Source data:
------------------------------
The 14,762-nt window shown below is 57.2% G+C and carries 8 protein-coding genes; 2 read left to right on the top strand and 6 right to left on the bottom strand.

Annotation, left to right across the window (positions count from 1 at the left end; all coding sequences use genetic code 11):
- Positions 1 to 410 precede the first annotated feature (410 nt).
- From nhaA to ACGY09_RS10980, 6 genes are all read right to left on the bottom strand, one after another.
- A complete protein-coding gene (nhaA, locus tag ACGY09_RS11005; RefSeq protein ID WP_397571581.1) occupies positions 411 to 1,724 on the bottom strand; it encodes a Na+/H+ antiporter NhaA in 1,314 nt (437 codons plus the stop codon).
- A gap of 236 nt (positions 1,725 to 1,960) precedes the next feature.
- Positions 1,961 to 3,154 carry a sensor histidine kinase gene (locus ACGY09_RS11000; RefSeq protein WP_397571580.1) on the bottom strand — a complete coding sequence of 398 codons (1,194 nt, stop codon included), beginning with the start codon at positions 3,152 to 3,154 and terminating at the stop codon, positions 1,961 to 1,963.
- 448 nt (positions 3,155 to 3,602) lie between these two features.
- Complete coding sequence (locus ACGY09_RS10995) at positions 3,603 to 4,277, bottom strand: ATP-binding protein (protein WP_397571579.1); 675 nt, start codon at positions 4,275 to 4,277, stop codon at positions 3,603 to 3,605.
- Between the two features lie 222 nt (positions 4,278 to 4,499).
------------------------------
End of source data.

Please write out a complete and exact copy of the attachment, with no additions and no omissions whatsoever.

The 14,762-nt window shown below is 57.2% G+C and carries 8 protein-coding genes; 2 read left to right on the top strand and 6 right to left on the bottom strand.

Annotation, left to right across the window (positions count from 1 at the left end; all coding sequences use genetic code 11):
- Positions 1 to 410 precede the first annotated feature (410 nt).
- From nhaA to ACGY09_RS10980, 6 genes are all read right to left on the bottom strand, one after another.
- A complete protein-coding gene (nhaA, locus tag ACGY09_RS11005; RefSeq protein ID WP_397571581.1) occupies positions 411 to 1,724 on the bottom strand; it encodes a Na+/H+ antiporter NhaA in 1,314 nt (437 codons plus the stop codon).
- A gap of 236 nt (positions 1,725 to 1,960) precedes the next feature.
- Positions 1,961 to 3,154 carry a sensor histidine kinase gene (locus ACGY09_RS11000; RefSeq protein WP_397571580.1) on the bottom strand — a complete coding sequence of 398 codons (1,194 nt, stop codon included), beginning with the start codon at positions 3,152 to 3,154 and terminating at the stop codon, positions 1,961 to 1,963.
- 448 nt (positions 3,155 to 3,602) lie between these two features.
- Complete coding sequence (locus ACGY09_RS10995) at positions 3,603 to 4,277, bottom strand: ATP-binding protein (protein WP_397571579.1); 675 nt, start codon at positions 4,275 to 4,277, stop codon at positions 3,603 to 3,605.
- Between the two features lie 222 nt (positions 4,278 to 4,499).